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Your correspondent is headed for his ancestral seat, and for the annual parole check-in and head-lice inspection that does double duty as a family reunion.  Connectivity in that remote location being the challenged proposition that it is, these missives are likely to be in abeyance for the duration.  Regular service should resume on or about August 16.  

Meantime, lest readers be bored, a little something to ponder:

Depending who you ask, there’s a 20 to 50 percent chance that you’re living in a computer simulation. Not like The Matrix, exactly – the virtual people in that movie had real bodies, albeit suspended in weird, pod-like things and plugged into a supercomputer. Imagine instead a super-advanced version of The Sims, running on a machine with more processing power than all the minds on Earth. Intelligent design? Not necessarily. The Creator in this scenario could be a future fourth-grader working on a science project.

Oxford University philosopher Nick Bostrom argues that we may very well all be Sims. This possibility rests on three developments: (1) the aforementioned megacomputer. (2) The survival and evolution of the human race to a “posthuman” stage. (3) A decision by these posthumans to research their own evolutionary history, or simply amuse themselves, by creating us – virtual simulacra of their ancestors, with independent consciousnesses…

Read the full story– complete with a consideration of the more-immediate (and less-existentially-challenging) implications of “virtualization”– and watch the accompanying videos at Big Think… and channel your inner-Phillip K. Dick…

Y’all be good…

Mission Statement for (Roughly) Daily…

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My work explores the relationship between new class identities and midlife subcultures.

With influences as diverse as Kierkegaard and Francis Bacon, new combinations are generated from both explicit and implicit layers.

Ever since I was a student I have been fascinated by the theoretical limits of relationships. What starts out as triumph soon becomes corroded into a hegemony of power, leaving only a sense of nihilism and the chance of a new beginning.

As temporal phenomena become clarified through emergent and personal practice, the reader is left with a statement of the edges of our era.

Readers can create their own statements– for use in funding applications, exhibitions, curriculum vitae, websites, and the like– at Arty Bollocks Generator (an entry on the 10K Apart Challenge— in which developers built apps like this one in less than 10 kilobytes).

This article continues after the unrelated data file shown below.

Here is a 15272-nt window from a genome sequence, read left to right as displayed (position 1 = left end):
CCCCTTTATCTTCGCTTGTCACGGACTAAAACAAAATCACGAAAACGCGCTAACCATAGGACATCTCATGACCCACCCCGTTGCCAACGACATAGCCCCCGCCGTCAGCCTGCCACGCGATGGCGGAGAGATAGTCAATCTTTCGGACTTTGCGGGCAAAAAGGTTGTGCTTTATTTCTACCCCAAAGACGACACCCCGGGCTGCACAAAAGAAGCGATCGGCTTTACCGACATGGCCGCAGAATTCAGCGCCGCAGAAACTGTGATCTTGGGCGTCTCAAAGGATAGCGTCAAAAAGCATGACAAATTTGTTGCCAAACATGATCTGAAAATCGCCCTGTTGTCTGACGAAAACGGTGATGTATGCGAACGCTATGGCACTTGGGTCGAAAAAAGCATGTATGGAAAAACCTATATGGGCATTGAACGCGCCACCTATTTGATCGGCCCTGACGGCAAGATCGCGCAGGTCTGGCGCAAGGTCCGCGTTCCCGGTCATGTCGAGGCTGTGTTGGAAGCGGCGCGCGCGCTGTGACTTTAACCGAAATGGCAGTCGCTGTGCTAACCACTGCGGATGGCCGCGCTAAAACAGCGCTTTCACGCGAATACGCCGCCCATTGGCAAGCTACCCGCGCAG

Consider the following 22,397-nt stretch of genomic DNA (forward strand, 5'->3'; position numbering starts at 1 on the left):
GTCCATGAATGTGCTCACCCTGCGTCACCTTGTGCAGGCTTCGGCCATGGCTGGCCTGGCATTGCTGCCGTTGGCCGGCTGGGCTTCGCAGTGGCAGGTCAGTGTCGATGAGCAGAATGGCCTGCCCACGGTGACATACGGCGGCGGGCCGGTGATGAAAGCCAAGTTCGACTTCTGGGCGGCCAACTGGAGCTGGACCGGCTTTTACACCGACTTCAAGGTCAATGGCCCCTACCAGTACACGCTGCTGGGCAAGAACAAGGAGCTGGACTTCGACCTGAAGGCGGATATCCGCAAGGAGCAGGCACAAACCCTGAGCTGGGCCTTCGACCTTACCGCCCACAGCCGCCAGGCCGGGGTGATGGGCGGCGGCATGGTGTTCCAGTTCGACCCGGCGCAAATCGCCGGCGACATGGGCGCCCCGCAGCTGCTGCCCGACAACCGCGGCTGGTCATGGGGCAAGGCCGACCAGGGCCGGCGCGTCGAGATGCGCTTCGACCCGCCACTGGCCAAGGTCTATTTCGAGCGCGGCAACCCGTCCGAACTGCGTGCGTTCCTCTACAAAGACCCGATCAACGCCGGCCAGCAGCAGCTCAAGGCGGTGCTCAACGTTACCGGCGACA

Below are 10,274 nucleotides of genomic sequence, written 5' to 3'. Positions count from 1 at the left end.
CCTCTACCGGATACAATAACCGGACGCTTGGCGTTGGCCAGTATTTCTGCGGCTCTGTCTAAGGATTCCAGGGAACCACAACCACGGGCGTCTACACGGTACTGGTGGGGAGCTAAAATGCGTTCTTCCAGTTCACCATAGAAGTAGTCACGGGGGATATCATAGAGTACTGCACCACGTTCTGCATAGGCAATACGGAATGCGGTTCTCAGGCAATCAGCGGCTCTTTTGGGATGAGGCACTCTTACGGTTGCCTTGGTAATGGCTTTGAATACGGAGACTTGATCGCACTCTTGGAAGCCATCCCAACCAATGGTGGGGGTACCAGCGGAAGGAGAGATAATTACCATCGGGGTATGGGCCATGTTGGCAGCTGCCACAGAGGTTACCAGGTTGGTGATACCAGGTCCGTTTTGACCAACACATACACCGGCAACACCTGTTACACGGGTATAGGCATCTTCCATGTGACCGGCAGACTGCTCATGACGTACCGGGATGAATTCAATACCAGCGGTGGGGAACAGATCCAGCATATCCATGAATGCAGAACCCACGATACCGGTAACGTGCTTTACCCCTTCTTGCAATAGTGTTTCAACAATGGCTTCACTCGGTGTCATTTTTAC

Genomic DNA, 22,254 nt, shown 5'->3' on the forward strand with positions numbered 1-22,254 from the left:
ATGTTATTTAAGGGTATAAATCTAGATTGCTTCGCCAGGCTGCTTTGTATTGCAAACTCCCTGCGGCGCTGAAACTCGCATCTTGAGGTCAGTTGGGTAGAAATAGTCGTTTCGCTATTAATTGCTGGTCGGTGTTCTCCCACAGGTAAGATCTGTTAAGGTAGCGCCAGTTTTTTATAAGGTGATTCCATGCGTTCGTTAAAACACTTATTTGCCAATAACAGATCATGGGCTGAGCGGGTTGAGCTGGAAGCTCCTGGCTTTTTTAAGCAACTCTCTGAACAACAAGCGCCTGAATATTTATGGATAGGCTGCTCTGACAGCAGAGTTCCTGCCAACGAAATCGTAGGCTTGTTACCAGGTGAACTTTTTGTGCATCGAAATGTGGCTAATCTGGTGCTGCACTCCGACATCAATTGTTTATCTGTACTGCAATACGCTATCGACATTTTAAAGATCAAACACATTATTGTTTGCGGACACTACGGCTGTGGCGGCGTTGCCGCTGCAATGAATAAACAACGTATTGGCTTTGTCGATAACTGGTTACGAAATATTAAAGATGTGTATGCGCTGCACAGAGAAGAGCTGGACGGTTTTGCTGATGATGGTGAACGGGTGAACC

As we plan our next retreats, we might recall that it was on this date in 1978 that UNICEF named the rock group Kansas “Deputy Ambassadors of Goodwill.”  (Music historians have mused that, had the band operated with the benefit of a compelling artistic mission statement, they might well have joined the likes of Summer Sanders and Tami Erin as full Ambassadors.)

“Carry On Wayward Son” (source)

 

 

The Sincerest Form of Flattery, Part Three: Got You Covered…

 

Readers will recall Europe’s “The Final Countdown” (brilliantly mashed up with “Smells Like Teen Spirit”); now, via Cover Song Archive (“a collection of songs you know, by people you don’t”)…

 

As we limber our fingers, we might wish an orderly Happy Birthday to agronomy pioneer Jethro Tull; he was born in Basildon in Berkshire on this date in 1674.  While probably best remembered for inventing the horse-drawn plow (around 1701), he is arguably more important for his promotion of sowing seeds in rows rather than “broadcast” (simply throwing them around), so that weeds could be controlled by hoeing regularly between the rows.  To this end, Tull invented a seed drill, which could plant three rows at a time: a  rotary hopper distributed a regulated amount of seed; a blade cut a groove in the ground to receive the seed; then the soil was turned over to cover the sewn seed.  Because of its internal moving parts, the seed drill has been called the first “agricultural machine”; in any case, its rotary mechanism became standard for all sowing devices that followed.

source: Royal Berkshire History

 

News you can lose!…

From PR Gnus, an illustration of what one can do with the digital equivalent of scissors and some tape:  NPR News, remixed:

They’re all amusing, but one might start with, say, #90…  (TotH to our friends at Laughing Squid)

As we choose our thank-you gifts, we might recall that it was on this date in 1970 that the first true Heavy Metal rock album appeared– the eponymously-titled Black Sabbath.  (The band– which introduced the world to Ozzy Osbourne– had originally been called Earth, but changed it’s name to avoid confusion with another band playing under that name; they chose “Black Sabbath” in homage to a Boris Karloff horror film.)

“the worst of the counterculture on a plastic platter”
– Robert Christgau, Village Voice

Your correspondent is off to realms currently under a communications-inhibiting blanket of snow and ice.  Thus these missives may be sporadic for the next week or so… with apologies in advance for any interruptions in service, he notes that readers will have curling (and the rest of the Olympics) to amuse them during any such interstice.